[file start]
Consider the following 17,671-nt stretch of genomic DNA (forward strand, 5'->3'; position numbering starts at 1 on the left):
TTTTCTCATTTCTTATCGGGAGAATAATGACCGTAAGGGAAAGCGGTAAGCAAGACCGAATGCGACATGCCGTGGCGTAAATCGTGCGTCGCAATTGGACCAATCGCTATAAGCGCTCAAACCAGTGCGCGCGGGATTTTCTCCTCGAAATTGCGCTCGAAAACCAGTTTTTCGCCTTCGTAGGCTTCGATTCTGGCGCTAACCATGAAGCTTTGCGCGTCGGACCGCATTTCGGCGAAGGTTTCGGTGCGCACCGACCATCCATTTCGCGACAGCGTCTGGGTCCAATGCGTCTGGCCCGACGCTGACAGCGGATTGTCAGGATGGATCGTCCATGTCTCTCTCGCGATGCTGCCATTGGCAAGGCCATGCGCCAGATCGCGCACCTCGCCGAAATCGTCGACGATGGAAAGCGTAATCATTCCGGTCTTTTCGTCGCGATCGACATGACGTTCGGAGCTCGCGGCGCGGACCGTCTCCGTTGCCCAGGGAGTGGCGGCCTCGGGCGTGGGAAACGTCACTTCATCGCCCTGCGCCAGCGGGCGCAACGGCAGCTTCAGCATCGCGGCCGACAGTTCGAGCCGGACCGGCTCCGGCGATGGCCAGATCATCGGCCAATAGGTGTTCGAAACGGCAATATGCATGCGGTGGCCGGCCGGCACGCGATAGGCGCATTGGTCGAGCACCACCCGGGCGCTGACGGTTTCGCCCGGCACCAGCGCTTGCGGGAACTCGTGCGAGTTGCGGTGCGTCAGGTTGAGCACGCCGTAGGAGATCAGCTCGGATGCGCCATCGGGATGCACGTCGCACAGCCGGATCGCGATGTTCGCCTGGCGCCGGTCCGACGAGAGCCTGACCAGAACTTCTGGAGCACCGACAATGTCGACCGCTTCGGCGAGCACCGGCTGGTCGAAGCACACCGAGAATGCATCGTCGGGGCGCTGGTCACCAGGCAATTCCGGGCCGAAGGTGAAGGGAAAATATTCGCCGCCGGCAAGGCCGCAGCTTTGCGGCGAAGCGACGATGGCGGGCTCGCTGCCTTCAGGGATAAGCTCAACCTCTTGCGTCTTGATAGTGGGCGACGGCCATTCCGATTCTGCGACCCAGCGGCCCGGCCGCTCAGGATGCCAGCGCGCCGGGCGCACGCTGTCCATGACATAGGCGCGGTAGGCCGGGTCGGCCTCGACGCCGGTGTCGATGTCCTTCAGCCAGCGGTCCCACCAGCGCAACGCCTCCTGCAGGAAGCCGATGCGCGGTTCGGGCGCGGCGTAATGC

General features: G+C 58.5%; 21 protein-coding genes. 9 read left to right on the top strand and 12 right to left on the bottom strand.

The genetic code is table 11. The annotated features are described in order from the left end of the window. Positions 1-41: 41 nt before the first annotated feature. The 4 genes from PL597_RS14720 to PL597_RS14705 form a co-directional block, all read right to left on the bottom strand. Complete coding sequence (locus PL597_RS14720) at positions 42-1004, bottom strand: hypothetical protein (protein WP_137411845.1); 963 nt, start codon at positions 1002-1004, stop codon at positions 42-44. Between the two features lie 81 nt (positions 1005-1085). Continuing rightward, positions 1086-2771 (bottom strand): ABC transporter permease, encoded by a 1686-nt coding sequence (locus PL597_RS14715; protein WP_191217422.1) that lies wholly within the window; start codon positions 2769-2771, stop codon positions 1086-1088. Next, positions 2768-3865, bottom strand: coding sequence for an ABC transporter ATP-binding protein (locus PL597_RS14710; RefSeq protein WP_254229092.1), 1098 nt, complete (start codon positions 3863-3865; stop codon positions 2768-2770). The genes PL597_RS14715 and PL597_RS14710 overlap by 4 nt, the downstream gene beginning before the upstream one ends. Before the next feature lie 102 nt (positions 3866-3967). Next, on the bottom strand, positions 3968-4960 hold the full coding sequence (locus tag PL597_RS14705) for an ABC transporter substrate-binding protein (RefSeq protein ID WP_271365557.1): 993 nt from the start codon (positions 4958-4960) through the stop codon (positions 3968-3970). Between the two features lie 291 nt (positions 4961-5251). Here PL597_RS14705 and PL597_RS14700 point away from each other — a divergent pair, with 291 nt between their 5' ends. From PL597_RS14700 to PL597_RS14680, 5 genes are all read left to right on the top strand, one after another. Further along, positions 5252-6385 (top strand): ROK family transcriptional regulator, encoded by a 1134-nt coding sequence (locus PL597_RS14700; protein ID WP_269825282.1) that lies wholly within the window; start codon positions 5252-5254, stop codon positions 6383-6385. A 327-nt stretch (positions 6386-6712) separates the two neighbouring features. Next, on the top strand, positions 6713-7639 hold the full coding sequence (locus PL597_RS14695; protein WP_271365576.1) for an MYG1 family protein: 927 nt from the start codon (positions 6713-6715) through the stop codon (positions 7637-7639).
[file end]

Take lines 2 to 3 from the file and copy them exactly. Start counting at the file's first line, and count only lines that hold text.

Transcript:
TTTTCTCATTTCTTATCGGGAGAATAATGACCGTAAGGGAAAGCGGTAAGCAAGACCGAATGCGACATGCCGTGGCGTAAATCGTGCGTCGCAATTGGACCAATCGCTATAAGCGCTCAAACCAGTGCGCGCGGGATTTTCTCCTCGAAATTGCGCTCGAAAACCAGTTTTTCGCCTTCGTAGGCTTCGATTCTGGCGCTAACCATGAAGCTTTGCGCGTCGGACCGCATTTCGGCGAAGGTTTCGGTGCGCACCGACCATCCATTTCGCGACAGCGTCTGGGTCCAATGCGTCTGGCCCGACGCTGACAGCGGATTGTCAGGATGGATCGTCCATGTCTCTCTCGCGATGCTGCCATTGGCAAGGCCATGCGCCAGATCGCGCACCTCGCCGAAATCGTCGACGATGGAAAGCGTAATCATTCCGGTCTTTTCGTCGCGATCGACATGACGTTCGGAGCTCGCGGCGCGGACCGTCTCCGTTGCCCAGGGAGTGGCGGCCTCGGGCGTGGGAAACGTCACTTCATCGCCCTGCGCCAGCGGGCGCAACGGCAGCTTCAGCATCGCGGCCGACAGTTCGAGCCGGACCGGCTCCGGCGATGGCCAGATCATCGGCCAATAGGTGTTCGAAACGGCAATATGCATGCGGTGGCCGGCCGGCACGCGATAGGCGCATTGGTCGAGCACCACCCGGGCGCTGACGGTTTCGCCCGGCACCAGCGCTTGCGGGAACTCGTGCGAGTTGCGGTGCGTCAGGTTGAGCACGCCGTAGGAGATCAGCTCGGATGCGCCATCGGGATGCACGTCGCACAGCCGGATCGCGATGTTCGCCTGGCGCCGGTCCGACGAGAGCCTGACCAGAACTTCTGGAGCACCGACAATGTCGACCGCTTCGGCGAGCACCGGCTGGTCGAAGCACACCGAGAATGCATCGTCGGGGCGCTGGTCACCAGGCAATTCCGGGCCGAAGGTGAAGGGAAAATATTCGCCGCCGGCAAGGCCGCAGCTTTGCGGCGAAGCGACGATGGCGGGCTCGCTGCCTTCAGGGATAAGCTCAACCTCTTGCGTCTTGATAGTGGGCGACGGCCATTCCGATTCTGCGACCCAGCGGCCCGGCCGCTCAGGATGCCAGCGCGCCGGGCGCACGCTGTCCATGACATAGGCGCGGTAGGCCGGGTCGGCCTCGACGCCGGTGTCGATGTCCTTCAGCCAGCGGTCCCACCAGCGCAACGCCTCCTGCAGGAAGCCGATGCGCGGTTCGGGCGCGGCGTAATGC

General features: G+C 58.5%; 21 protein-coding genes. 9 read left to right on the top strand and 12 right to left on the bottom strand.